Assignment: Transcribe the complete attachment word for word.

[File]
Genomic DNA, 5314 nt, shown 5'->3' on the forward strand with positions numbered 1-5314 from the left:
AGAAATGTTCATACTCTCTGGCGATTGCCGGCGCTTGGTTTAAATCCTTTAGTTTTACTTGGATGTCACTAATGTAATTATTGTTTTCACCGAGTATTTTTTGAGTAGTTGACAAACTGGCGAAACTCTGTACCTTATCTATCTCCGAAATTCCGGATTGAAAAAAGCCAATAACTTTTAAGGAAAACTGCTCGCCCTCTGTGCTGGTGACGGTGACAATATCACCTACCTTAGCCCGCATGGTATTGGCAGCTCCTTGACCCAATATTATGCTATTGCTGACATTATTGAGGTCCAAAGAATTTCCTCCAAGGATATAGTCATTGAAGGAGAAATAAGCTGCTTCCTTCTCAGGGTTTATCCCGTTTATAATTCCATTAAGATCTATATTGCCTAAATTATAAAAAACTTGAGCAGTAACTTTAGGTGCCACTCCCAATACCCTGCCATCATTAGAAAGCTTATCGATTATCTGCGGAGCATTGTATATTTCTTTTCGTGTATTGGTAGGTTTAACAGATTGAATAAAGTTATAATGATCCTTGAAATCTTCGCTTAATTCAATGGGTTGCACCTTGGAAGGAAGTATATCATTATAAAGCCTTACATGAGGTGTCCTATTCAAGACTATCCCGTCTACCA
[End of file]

Genomic DNA, 5314 nt, shown 5'->3' on the forward strand with positions numbered 1-5314 from the left:
AGAAATGTTCATACTCTCTGGCGATTGCCGGCGCTTGGTTTAAATCCTTTAGTTTTACTTGGATGTCACTAATGTAATTATTGTTTTCACCGAGTATTTTTTGAGTAGTTGACAAACTGGCGAAACTCTGTACCTTATCTATCTCCGAAATTCCGGATTGAAAAAAGCCAATAACTTTTAAGGAAAACTGCTCGCCCTCTGTGCTGGTGACGGTGACAATATCACCTACCTTAGCCCGCATGGTATTGGCAGCTCCTTGACCCAATATTATGCTATTGCTGACATTATTGAGGTCCAAAGAATTTCCTCCAAGGATATAGTCATTGAAGGAGAAATAAGCTGCTTCCTTCTCAGGGTTTATCCCGTTTATAATTCCATTAAGATCTATATTGCCTAAATTATAAAAAACTTGAGCAGTAACTTTAGGTGCCACTCCCAATACCCTGCCATCATTAGAAAGCTTATCGATTATCTGCGGAGCATTGTATATTTCTTTTCGTGTATTGGTAGGTTTAACAGATTGAATAAAGTTATAATGATCCTTGAAATCTTCGCTTAATTCAATGGGTTGCACCTTGGAAGGAAGTATATCATTATAAAGCCTTACATGAGGTGTCCTATTCAAGACTATCCCGTCTACCA